Herman Melville was born on August 1, 1819 in New York City to a well-to-do family. His father ran an import business and both grandfathers were Revolutionary War heroes.
In 1830, Melville’s father relocated the family to Albany, New York, after experiencing set-backs in his business affairs. When he died in 1832, the family was bankrupt. Melville attended Albany Academy from 1830-1831 and again from 1836-1837, but his formal education was erratic. He moved from job to job until becoming a cabin boy on a voyage to Liverpool, England in 1839. In 1841, Melville set sail again, this time to French Polynesia, on the whaling ship, Acushnet. In 1842, Melville deserted from the Acushnet. He sailed later on a frigate to Hawaii, then on another whaler back home to New England. He wrote his first two novels, Typee (1846) and Omoo, about his nauticial experiences. Both books were critically and commercially successful.
In 1847, Melville married Elizabeth Shaw. They had four children and, in 1851, moved to Arrowhead, their farm in Pittsfield, Mass. It was here that Melville was befriended by the author Nathaniel Hawthorne and wrote his greatest work, Moby Dick, or the Whale, which he dedicated to Hawthorne, along with other works. These works were critical failures at the time, however, and Melville turned to lecturing to make money. He later began writing poetry, but these works, too, were largely ignored or panned. Consequently, Melville obtained a position at the New York Customs House and worked there for nineteen years.
Melville died at his home in New York City early on the morning of September 28, 1891.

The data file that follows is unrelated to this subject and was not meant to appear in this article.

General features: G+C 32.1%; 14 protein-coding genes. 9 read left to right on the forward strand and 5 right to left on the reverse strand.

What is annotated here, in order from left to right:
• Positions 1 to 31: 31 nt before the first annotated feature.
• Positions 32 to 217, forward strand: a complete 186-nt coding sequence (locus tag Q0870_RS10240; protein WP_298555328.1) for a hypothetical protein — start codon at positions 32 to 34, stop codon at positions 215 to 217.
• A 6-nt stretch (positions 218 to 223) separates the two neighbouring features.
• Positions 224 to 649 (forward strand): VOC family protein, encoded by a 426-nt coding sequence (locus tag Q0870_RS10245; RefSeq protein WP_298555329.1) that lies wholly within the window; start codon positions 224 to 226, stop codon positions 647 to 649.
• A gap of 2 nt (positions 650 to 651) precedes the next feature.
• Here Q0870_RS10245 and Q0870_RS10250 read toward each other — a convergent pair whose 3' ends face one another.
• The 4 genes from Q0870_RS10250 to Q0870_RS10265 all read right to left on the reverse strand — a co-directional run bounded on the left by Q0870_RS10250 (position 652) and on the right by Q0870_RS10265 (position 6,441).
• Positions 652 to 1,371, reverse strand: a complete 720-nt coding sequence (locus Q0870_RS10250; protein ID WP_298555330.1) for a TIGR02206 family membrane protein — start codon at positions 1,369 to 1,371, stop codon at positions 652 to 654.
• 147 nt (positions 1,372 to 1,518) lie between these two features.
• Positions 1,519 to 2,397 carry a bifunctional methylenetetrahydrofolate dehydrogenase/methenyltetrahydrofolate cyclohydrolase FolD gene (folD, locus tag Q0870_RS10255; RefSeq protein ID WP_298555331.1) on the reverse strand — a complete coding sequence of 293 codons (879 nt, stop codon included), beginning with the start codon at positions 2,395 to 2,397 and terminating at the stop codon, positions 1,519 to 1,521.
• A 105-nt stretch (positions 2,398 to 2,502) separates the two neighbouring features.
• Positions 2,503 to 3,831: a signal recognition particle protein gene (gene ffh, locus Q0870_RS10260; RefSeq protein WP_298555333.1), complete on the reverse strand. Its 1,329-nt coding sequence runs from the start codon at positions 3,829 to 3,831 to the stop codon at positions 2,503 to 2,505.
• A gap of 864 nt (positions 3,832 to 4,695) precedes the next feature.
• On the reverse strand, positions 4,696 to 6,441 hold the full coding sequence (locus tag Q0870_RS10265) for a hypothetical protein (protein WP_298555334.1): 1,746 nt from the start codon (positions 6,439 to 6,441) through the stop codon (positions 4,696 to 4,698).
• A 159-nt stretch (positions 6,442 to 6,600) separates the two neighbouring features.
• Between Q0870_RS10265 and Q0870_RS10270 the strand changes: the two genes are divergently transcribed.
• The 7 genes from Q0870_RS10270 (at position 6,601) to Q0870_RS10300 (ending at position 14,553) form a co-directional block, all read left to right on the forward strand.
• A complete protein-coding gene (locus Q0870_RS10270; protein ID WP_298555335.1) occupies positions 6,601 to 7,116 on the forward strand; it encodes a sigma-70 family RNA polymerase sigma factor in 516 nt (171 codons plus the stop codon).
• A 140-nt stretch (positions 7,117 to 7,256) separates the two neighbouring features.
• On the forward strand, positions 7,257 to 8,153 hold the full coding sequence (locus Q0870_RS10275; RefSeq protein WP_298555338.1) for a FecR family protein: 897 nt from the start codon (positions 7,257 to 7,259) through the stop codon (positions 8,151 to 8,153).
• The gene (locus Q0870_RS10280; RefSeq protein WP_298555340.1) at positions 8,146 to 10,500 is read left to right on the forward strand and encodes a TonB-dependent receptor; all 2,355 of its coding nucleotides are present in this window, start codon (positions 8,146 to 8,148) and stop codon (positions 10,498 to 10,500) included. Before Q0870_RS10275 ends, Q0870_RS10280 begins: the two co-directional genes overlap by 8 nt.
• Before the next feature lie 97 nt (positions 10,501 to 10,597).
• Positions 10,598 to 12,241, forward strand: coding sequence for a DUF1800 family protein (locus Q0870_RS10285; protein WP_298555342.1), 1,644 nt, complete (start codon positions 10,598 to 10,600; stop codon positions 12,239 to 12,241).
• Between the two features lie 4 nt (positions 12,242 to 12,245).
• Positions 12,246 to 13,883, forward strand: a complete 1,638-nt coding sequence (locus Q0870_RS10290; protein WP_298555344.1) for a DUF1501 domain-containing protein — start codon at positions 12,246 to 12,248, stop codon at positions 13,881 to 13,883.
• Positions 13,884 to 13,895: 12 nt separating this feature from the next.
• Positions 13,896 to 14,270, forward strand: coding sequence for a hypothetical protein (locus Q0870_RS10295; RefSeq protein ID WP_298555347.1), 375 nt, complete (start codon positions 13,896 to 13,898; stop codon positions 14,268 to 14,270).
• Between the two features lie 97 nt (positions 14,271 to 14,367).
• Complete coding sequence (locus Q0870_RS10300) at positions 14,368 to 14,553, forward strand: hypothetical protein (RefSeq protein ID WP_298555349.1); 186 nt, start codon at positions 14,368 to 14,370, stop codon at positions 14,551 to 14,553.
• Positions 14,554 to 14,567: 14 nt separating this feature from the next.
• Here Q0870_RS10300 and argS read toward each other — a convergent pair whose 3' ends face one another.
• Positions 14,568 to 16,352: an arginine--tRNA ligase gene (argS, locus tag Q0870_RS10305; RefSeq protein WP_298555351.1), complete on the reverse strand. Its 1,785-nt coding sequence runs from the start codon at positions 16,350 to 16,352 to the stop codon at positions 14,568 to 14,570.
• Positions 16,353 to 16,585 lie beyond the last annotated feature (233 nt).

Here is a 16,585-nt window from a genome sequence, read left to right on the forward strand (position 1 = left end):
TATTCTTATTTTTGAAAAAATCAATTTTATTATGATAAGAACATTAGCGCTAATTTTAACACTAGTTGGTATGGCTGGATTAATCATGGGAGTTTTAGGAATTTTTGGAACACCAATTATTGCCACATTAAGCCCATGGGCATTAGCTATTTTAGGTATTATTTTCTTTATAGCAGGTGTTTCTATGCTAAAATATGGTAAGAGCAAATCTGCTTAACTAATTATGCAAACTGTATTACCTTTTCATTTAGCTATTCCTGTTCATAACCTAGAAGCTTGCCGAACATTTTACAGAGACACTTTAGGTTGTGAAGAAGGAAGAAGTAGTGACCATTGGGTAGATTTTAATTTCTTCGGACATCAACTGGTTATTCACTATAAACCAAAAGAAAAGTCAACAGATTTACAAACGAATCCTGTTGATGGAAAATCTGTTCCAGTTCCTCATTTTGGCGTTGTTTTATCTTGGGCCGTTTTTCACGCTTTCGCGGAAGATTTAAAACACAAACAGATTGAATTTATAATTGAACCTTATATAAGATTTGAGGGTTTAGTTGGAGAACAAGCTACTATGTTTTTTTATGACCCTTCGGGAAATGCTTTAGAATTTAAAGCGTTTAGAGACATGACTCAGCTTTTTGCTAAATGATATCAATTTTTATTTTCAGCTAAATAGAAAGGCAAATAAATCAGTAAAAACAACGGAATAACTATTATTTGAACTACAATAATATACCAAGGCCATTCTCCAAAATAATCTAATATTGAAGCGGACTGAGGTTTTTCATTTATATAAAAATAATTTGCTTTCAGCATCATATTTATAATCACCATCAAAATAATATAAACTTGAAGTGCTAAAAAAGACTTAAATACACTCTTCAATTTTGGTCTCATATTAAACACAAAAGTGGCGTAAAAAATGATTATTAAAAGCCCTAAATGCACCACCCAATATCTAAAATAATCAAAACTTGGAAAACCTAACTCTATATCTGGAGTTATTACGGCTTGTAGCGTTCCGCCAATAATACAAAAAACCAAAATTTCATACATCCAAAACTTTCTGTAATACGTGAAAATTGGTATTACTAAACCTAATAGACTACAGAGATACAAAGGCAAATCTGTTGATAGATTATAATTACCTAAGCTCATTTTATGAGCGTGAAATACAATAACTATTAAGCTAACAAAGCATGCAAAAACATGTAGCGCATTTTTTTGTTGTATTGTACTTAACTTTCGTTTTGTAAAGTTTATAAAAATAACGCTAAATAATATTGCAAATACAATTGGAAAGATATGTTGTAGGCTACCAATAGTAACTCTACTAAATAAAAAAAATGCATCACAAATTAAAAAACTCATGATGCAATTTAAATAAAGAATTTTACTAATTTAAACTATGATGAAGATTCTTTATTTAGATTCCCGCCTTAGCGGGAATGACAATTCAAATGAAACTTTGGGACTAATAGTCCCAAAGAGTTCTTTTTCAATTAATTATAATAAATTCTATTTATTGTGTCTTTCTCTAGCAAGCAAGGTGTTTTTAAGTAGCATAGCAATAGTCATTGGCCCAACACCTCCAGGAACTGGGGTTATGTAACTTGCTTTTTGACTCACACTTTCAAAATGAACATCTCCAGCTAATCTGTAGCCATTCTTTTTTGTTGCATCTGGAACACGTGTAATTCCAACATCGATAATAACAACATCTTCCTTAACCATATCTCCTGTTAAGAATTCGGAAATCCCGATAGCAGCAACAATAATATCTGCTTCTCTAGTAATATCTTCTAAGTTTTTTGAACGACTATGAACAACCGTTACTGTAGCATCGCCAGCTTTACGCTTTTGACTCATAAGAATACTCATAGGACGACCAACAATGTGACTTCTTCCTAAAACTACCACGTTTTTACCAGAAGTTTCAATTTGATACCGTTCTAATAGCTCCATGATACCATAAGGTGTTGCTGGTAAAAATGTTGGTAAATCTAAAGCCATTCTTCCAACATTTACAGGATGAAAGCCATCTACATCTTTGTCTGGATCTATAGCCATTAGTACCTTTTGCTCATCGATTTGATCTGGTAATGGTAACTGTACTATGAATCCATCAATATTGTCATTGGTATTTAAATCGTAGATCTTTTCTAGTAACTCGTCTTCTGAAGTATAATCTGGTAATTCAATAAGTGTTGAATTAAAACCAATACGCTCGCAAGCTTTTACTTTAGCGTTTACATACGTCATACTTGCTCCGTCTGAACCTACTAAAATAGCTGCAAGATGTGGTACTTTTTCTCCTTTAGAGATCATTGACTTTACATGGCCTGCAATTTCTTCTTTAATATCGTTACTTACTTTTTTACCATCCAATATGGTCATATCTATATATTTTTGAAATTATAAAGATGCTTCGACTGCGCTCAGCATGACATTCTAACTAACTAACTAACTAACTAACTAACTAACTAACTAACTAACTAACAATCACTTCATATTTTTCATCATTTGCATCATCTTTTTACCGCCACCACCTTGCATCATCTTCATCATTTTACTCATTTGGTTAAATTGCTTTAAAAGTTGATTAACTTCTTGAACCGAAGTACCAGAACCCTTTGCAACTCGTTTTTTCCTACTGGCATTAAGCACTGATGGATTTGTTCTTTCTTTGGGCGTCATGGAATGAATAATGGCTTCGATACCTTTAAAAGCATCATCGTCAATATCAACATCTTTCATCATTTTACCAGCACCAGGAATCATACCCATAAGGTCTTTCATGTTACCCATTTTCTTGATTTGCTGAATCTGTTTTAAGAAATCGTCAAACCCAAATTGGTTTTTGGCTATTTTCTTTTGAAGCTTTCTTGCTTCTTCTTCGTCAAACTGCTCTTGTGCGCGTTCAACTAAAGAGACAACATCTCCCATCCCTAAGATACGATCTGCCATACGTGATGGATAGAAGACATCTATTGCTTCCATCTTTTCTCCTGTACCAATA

More on Melville
- Timeline of Melville’s Life : from Google.com
- The Life and Works of Herman Melville : This site is dedicated to disseminating information about Herman Melville, including “breaking news”, critiques, publishing history and more.
- Berkshire Historical Society at Herman Melville’s Arrowhead : Learn about Melville’s life at Arrowhead, his farm in Pittsfield, Mass., as well as efforts to restore the property. The site also offers exhibits about Arrowhead and the history of the Berkshires region.
- Take A Walk Around Herman Melville’s Manhattan: 10 Spots in Lower Manhattan Which Inspired the Author — A brief online tour of New York landmarks significant to Melville’s life from the Untapped Cities website
- One Drawing for Every Page of Moby-Dick : This blog is just what it says. Artist Matt Kish is illustrating every page of Moby Dick, focusing on one passage for each page. See all illustrations here beginning with page 1.
- Herman Melville — Selected works by and about Herman Melville with links to the NOBLE catalog
- Into the Deep: America, Whaling & the World — A companion site to PBS’ American Experience film of the same name includes a biography of Melville, a timeline of whaling history in America, an historic map of American whaling ports and more.
- The True-Life Horror that Inspired Moby-Dick — The story of the Whaleship Essex, inspiration for Melville’s Moby Dick, from Smithsonian.com
- New Bedford Whaling Museum — This site includes online exhibits, a calendar of events, a list of programs — including a Moby Dick marathon reading — and more; all related to the history of the whaling industry.
- Nantucket Historical Association Whaling Museum and Historic Sites — View online exhibits, see highlights of permanent exhibits, view a calendar of events and read about Nantucket history.